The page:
Rainfall-yield relationships across the Australian wheatbelt
Stephens, D.J. and Lyons, T.J. (1998) Rainfall-yield relationships across the Australian wheatbelt. Australian Journal of Agricultural Research, 49 (2). pp. 211-224.
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A network of rainfall stations was selected across the Australian wheatbelt and monthly rainfall regressed with wheat yields from the surrounding shires for the period 1976-87. Yields were found to be strongly related to fluctuations in total rainfall amount and the seasonal distribution of rainfall through the year. These temporal relationships vary spatially and appear to be regulated by the water-holding capacity of regional soils. Sixteen agrometeorological zones were defined with similar rainfall-yield relationships. In all these, autumn rains that permit an early sowing, and finishing rains after July, are most important for higher yields. As the rainfall distribution becomes more winter-dominant, both crop yield variability and the usefulness of high winter rainfall decreases. Heavy rainfall in the month after sowing can have a negative effect in southern Australia, as plants are more prone to suffer potential yield losses from a wet soil profile. Waterlogging has a large negative effect in the south-west of Western Australia, such that the rainfall distribution can be more important than the rainfall amount. Rainfall-yield correlations are generally more positive in drier regions, and are enhanced by persistent rainfall anomalies between April and November during El Niño Southern Oscillation years.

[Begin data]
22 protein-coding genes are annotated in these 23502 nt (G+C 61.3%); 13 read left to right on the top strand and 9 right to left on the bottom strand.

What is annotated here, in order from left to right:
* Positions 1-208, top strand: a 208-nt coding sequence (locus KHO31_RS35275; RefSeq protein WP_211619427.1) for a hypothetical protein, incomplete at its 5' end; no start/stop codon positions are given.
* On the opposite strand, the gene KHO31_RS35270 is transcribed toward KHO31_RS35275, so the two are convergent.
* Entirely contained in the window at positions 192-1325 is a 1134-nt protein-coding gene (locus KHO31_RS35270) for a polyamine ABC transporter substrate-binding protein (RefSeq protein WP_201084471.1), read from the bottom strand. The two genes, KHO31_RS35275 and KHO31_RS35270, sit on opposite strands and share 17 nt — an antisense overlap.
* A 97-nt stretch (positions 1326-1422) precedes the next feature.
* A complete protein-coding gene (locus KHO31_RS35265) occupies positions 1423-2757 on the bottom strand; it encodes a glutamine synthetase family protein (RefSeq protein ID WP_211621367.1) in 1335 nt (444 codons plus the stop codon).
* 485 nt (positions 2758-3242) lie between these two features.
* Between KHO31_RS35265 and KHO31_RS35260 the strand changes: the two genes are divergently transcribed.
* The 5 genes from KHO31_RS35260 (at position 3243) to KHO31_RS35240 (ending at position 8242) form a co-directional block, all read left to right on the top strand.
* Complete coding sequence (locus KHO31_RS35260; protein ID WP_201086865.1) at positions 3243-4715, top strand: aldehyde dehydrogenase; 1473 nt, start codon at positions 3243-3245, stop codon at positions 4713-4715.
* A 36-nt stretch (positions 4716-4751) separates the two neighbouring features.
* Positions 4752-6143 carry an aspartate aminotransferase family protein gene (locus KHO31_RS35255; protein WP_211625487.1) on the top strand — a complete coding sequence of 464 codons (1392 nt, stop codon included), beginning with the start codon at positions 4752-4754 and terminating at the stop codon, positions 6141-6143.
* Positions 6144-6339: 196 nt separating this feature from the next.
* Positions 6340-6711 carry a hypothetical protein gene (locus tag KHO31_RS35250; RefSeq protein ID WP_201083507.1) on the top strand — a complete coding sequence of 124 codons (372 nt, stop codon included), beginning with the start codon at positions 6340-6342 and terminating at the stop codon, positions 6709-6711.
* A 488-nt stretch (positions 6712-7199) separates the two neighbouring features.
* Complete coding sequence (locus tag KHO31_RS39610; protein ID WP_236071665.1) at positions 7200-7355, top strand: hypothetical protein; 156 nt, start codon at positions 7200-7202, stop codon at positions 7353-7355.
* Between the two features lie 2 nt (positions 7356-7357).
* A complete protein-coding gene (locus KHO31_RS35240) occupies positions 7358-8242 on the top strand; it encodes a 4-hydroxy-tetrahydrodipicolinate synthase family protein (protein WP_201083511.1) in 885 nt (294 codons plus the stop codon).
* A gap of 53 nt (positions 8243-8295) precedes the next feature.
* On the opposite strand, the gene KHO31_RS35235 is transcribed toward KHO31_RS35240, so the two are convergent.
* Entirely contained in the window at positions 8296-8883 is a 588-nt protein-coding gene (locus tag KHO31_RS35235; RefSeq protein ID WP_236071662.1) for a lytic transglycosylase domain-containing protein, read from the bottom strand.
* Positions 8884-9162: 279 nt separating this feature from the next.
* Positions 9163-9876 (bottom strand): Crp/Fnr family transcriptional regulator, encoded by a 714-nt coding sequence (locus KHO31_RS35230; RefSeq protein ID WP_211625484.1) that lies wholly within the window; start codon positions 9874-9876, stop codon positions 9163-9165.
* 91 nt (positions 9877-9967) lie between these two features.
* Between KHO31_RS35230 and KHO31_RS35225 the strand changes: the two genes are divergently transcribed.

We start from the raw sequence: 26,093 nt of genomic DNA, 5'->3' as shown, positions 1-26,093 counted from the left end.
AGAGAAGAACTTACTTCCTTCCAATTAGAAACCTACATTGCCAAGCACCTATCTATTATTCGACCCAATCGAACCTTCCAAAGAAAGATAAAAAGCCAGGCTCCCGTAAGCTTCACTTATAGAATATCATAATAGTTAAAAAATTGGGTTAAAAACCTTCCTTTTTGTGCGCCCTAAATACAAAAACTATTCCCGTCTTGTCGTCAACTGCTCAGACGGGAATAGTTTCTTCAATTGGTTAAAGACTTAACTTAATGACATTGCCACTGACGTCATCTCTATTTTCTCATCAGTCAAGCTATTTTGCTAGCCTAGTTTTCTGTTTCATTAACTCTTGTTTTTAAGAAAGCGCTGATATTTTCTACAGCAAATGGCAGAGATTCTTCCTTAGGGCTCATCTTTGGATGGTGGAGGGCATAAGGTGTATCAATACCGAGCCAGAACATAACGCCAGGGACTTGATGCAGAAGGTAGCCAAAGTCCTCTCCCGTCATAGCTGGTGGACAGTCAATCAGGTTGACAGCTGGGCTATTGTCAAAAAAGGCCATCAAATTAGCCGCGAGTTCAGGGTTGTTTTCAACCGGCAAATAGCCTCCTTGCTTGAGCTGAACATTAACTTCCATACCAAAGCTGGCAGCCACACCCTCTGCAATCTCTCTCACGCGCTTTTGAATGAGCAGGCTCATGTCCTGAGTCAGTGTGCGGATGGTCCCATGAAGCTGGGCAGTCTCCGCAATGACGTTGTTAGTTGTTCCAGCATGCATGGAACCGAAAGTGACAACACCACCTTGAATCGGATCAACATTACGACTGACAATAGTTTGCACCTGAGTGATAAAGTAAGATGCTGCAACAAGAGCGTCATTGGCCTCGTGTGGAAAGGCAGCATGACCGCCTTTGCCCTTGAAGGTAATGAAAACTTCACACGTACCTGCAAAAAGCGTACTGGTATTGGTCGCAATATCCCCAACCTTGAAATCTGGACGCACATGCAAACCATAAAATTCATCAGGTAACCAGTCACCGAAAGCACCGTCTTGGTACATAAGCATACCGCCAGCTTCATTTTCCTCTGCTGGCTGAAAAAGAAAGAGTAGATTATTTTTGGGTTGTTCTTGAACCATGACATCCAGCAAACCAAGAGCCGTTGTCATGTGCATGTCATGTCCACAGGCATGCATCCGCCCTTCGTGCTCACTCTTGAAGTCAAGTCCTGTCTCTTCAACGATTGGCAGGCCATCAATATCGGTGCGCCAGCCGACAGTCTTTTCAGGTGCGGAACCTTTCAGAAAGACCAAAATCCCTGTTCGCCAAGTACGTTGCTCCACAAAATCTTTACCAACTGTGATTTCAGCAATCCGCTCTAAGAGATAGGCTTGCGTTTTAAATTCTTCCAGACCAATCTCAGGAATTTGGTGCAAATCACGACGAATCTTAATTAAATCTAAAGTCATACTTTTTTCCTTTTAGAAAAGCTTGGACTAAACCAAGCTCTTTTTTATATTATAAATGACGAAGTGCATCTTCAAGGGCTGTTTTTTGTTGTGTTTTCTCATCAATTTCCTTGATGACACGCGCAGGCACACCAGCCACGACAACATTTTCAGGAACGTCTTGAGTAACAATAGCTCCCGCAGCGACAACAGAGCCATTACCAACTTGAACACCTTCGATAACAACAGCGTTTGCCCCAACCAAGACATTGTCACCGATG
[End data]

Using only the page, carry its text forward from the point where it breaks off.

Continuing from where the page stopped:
|Publication Type:||Journal Article|
|Murdoch Affiliation:||School of Environmental Science|
|Copyright:||© CSIRO 1998|
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